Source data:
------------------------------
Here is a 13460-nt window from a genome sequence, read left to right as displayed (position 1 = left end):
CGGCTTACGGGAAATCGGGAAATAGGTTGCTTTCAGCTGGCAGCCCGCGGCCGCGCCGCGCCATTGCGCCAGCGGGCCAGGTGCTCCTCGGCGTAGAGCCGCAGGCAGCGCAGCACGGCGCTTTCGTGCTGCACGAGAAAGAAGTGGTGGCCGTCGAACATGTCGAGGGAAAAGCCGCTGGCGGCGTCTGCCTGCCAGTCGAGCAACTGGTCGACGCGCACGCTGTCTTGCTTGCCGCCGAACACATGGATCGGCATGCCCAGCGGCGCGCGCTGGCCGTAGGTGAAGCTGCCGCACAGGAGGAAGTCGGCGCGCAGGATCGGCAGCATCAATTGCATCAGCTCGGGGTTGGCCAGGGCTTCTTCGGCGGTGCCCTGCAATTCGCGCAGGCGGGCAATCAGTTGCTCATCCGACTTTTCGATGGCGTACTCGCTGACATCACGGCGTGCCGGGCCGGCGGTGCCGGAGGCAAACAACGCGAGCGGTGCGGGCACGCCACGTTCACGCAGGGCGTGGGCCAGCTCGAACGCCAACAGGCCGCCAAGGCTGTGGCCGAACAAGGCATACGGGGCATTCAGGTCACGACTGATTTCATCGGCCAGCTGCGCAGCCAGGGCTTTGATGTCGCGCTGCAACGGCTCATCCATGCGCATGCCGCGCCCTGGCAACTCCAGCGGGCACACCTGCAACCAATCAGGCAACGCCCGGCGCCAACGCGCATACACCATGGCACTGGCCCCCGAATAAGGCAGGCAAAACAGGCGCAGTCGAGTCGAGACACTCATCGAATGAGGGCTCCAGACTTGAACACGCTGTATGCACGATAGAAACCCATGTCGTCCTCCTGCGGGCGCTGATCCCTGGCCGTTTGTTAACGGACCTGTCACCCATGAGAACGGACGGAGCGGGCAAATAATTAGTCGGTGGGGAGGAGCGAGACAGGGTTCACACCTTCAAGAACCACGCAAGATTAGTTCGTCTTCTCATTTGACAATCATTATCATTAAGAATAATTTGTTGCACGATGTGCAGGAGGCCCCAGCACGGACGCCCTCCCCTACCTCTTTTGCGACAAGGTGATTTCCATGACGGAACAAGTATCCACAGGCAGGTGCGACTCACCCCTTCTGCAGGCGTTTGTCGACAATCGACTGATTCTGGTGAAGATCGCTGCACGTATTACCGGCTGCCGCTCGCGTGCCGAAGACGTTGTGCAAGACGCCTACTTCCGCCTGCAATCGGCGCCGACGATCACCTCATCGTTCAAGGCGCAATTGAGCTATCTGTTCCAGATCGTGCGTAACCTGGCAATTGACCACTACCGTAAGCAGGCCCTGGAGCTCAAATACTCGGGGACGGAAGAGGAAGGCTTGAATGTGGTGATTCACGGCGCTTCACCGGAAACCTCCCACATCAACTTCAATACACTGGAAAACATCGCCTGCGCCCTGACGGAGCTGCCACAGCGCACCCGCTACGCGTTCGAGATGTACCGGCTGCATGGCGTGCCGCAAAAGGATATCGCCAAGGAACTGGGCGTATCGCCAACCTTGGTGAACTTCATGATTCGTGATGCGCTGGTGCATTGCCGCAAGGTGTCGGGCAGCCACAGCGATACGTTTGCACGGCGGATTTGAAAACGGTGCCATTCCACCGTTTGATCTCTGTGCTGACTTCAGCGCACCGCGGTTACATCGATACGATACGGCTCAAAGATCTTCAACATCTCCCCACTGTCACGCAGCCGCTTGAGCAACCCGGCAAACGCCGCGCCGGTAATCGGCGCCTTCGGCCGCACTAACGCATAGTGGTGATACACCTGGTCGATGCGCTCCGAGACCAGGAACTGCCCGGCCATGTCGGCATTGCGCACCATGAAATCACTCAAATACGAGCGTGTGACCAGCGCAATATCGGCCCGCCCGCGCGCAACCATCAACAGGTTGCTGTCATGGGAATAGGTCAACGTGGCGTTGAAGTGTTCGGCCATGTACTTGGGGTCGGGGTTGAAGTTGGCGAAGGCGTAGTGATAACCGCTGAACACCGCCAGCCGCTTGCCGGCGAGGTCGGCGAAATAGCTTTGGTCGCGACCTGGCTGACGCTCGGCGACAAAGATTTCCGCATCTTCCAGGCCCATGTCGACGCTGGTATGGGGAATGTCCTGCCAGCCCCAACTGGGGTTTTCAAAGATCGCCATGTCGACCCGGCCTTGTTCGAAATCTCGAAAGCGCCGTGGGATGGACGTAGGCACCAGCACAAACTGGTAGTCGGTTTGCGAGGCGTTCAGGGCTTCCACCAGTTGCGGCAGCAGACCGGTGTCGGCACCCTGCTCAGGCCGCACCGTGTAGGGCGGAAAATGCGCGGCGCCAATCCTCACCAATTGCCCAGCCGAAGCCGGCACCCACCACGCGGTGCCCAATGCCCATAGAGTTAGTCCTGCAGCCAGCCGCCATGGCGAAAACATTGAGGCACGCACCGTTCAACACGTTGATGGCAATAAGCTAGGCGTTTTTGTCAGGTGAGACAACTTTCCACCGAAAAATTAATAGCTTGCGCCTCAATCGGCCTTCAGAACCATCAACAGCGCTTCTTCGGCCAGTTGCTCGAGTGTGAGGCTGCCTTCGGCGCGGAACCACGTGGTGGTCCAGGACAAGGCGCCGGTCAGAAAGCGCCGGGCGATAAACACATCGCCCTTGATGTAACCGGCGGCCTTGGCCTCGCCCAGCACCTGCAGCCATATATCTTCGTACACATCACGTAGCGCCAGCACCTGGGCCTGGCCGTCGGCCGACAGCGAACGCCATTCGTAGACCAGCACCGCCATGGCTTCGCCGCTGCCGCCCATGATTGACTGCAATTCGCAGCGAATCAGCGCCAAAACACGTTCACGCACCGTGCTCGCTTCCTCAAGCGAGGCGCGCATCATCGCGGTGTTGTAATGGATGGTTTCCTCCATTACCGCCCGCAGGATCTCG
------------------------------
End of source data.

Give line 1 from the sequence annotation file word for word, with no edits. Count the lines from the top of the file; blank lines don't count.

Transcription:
Here is a 13460-nt window from a genome sequence, read left to right as displayed (position 1 = left end):